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Pope Francis: I’ve said this already and I’m going to keep saying it …

Pope Francis (R) speaks to an elderly couple during a special Jubilee audienceat the Vatican, on July 6, 2016. / AFP PHOTO / GABRIEL BOUYS

Have you responded yet to this invitation the pope keeps repeating?

Pope Francis today took up again a message he’s really trying to pound into our heads: Young people and the elderly need each other.

It’s not just the elderly, with their increasing dependence, who need a helping hand from the young and able-bodied. In fact, the pope keeps repeating, it’s the young people who most need the elderly.

The Holy Father said this today when he had an off-the-cuff question and answer session in Spanish with members of the Shalom Community.

This is what he said:

The service that is asked of you (the oldest and the youngest) is dialogue: dialogue among yourselves, to pass on the torch, to pass down the heritage, to pass on the charism, to pass on the interior life that you have. But I want to go further: One of the challenges that our world today is giving up is dialogue between youth and elderly, and in this, I base myself on your own testimony.

[You might say,] “Yes, Father, we’ve heard you say this already.” And you’re going to hear me say it a few more times: Dialogue between the elderly and young people.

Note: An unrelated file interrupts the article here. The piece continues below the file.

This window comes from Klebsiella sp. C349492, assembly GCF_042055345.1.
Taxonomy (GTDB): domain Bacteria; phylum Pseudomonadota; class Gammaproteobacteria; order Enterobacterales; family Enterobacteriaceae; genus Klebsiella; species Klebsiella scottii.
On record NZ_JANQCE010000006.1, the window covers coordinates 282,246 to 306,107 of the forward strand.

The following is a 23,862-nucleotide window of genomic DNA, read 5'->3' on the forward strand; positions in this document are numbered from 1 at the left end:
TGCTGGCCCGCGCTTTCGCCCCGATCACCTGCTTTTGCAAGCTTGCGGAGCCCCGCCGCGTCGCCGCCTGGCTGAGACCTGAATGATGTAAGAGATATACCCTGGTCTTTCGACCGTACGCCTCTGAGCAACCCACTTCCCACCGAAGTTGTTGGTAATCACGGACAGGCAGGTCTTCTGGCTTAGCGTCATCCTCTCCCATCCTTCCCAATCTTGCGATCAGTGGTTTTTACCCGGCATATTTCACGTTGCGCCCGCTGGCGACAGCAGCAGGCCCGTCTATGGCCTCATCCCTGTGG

Youth need to hear the elderly, and the elderly need to hear youth. “What am I going to do?” a young person might ask. “What am I going to do? speak with an old person? How boring this is going to be.”

I’ve had the experience of seeing this many times in my other diocese, of going with a group of young people, for example, to a care home or a retirement home, to play the guitar for the elderly. And yes, they play the guitar, but afterward, the dialogue begins. It’s spontaneous, it just happens, it comes about on its own — and the young people don’t want to leave — because wisdom springs from the elderly, but a wisdom that touches their hearts, and urges them to keep on trying. The elderly, for you young people, are not to be kept away in a closet; the elderly are not to have hidden away. The elderly are waiting for a young person to go to them and get them to speak, get them to dream.

And you young people need to receive those dreams from these men and women, these aspirations that bring them to life. …

[You might answer,] “Yes, I speak with my mom and dad.” No. Your mom and dad aren’t elderly. Speak with your grandpa and your grandma, with the next generation up. They have wisdom, and moreover, they need you to knock on their hearts so that they give you this wisdom.

That would be the recommendation that I give you. Give it a go. Give this dialogue a try. This dialogue is a promise for your future; this dialogue is going to help you keep on going.


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